submitted by Amanda Parsons
For USAID Afghanistan civilian aid worker Laura Mendelson, tough negotiations with tribal leaders, anger from villagers and constant enemy fire are all in a days work. A Sunday Washington Post Magazine article outlines her efforts, the progress made and struggles faced by all aid providers on the ground in the war torn country.
After spending decades in exile, Saad Mohseni returned to become one of the most powerful influencers in Afghanistan. Today, he owns radio and television networks, an advertising agency, and a movie production company, among other businesses. Realizing that media messaging would be one of the most effective ways to responsibly rebuild the nation, USAID issued grants to help fund Mohseni’s work to build free press. The New Yorker and NPR profile the burgeoning media mogul and his recent successes thanks to United States support.
“Father of the Green Revolution,” Norman Borlaug established the World Food Prize in 1968. The international award recognizes the achievements of individuals who have advanced human development by improving the quality, quantity or availability of food in the world. As 2010’s winners were announced Secretary of State Hillary Clinton, together with US Department of Agriculture Secretary Tom Vilsack and USAID Administrator Dr. Rajiv Shah, announced the creation of the Norman Borlaug Commemorative Research Initiative—a cooperative venture of USAID and the U.S. Department of Agriculture that, as Voice of America reports, will combine the two agencies’ resources, knowledge, commitment and expertise to work together for the realization of Borlaug’s dream of feeding the world.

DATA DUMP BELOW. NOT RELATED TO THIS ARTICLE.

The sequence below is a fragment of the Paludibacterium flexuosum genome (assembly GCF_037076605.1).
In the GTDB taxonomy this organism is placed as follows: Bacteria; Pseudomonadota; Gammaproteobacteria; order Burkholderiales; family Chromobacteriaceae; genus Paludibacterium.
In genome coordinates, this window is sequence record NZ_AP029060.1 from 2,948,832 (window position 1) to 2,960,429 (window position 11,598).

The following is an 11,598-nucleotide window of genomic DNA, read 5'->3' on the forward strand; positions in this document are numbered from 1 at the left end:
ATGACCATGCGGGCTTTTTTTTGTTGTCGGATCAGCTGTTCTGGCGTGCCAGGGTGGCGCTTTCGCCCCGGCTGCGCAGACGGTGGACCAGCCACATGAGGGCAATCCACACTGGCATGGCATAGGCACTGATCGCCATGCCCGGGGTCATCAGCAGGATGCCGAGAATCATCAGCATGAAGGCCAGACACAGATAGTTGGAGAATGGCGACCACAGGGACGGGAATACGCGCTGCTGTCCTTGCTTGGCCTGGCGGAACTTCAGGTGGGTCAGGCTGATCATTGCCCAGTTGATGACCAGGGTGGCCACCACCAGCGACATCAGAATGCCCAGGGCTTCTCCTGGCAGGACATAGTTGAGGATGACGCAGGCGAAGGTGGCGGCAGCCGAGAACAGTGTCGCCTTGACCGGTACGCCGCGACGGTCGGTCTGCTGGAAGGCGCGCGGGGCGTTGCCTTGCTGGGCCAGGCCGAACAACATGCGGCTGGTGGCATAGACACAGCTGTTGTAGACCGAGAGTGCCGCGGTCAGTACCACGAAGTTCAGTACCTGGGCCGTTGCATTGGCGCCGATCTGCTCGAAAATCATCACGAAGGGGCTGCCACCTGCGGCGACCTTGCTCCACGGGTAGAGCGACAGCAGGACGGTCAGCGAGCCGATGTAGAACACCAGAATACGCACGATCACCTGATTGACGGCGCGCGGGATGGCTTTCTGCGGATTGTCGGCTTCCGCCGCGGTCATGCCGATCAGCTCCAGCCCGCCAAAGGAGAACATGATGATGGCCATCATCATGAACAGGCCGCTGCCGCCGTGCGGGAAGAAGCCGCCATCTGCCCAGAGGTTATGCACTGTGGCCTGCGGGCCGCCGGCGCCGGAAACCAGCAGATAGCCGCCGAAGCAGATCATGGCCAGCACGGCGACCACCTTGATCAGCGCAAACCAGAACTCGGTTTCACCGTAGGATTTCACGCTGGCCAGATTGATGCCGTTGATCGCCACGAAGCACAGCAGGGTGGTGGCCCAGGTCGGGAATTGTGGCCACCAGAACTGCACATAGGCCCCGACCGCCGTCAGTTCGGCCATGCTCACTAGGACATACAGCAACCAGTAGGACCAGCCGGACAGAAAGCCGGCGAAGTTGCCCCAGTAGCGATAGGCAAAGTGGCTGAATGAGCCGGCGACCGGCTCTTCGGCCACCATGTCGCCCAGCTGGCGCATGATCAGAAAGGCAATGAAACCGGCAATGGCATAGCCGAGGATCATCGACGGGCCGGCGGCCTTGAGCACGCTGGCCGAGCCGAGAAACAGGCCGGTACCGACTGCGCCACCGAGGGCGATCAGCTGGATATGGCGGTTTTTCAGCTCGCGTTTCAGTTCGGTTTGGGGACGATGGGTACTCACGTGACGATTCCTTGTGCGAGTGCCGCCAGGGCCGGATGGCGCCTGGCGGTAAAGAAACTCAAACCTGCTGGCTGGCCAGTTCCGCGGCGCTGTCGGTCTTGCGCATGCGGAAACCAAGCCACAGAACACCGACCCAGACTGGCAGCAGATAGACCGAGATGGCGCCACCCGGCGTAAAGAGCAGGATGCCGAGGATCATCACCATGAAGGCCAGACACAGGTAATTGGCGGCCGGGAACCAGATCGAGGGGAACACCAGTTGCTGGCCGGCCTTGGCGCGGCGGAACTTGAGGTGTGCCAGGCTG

USAID Administrator Dr. Rajiv Shah spoke to the American Association of Physicians of Indian Origin Annual Convention with actor and activist Sean Penn last Saturday. His remarks involved the current status of President Obama’s recently launched Feed the Future initiative and it’s an international effort to eliminate hunger and updates on the development effort in Haiti. Read a transcript of the remarks on USAID’s website.
Schools in rural areas of underdeveloped nations often lack basic facilities and tools, hindering the learning ability of many students. On Thursday, USAID assured the government of Pakistan that it would provide $334 million for the promotion of primary and higher education in far-flung areas of the country. The funds will be used to install running water and toilets, and students who do not have access to schools will be given educational opportunities through distant learning programs and interactive computer technology. Younger students programs teaching skills according to local market needs will be proved to best prepare students for job opportunities in the future, the Daily Times reports.